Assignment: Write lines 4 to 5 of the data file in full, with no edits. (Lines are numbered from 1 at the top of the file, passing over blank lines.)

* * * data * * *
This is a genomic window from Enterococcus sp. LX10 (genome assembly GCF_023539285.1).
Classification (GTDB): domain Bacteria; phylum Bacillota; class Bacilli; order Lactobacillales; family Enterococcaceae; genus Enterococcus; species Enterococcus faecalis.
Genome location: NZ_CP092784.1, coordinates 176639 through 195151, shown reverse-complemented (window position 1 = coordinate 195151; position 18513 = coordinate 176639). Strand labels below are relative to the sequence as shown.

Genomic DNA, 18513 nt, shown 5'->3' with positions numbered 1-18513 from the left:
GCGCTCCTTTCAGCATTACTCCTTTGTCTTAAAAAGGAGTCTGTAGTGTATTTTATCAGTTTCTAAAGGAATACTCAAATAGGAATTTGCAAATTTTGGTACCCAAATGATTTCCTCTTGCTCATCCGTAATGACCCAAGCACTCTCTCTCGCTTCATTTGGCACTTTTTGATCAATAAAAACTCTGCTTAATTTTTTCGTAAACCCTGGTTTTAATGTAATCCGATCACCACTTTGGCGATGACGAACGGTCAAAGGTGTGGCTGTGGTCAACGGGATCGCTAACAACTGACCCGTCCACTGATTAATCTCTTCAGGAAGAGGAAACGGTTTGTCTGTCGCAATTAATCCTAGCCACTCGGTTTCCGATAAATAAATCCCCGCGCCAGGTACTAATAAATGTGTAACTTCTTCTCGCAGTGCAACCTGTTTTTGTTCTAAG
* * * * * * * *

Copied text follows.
Genomic DNA, 18513 nt, shown 5'->3' with positions numbered 1-18513 from the left:
GCGCTCCTTTCAGCATTACTCCTTTGTCTTAAAAAGGAGTCTGTAGTGTATTTTATCAGTTTCTAAAGGAATACTCAAATAGGAATTTGCAAATTTTGGTACCCAAATGATTTCCTCTTGCTCATCCGTAATGACCCAAGCACTCTCTCTCGCTTCATTTGGCACTTTTTGATCAATAAAAACTCTGCTTAATTTTTTCGTAAACCCTGGTTTTAATGTAATCCGATCACCACTTTGGCGATGACGAACGGTCAAAGGTGTGGCTGTGGTCAACGGGATCGCTAACAACTGACCCGTCCACTGATTAATCTCTTCAGGAAGAGGAAACGGTTTGTCTGTCGCAATTAATCCTAGCCACTCGGTTTCCGATAAATAAATCCCCGCGCCAGGTACTAATAAATGTGTAACTTCTTCTCGCAGTGCAACCTGTTTTTGTTCTAAG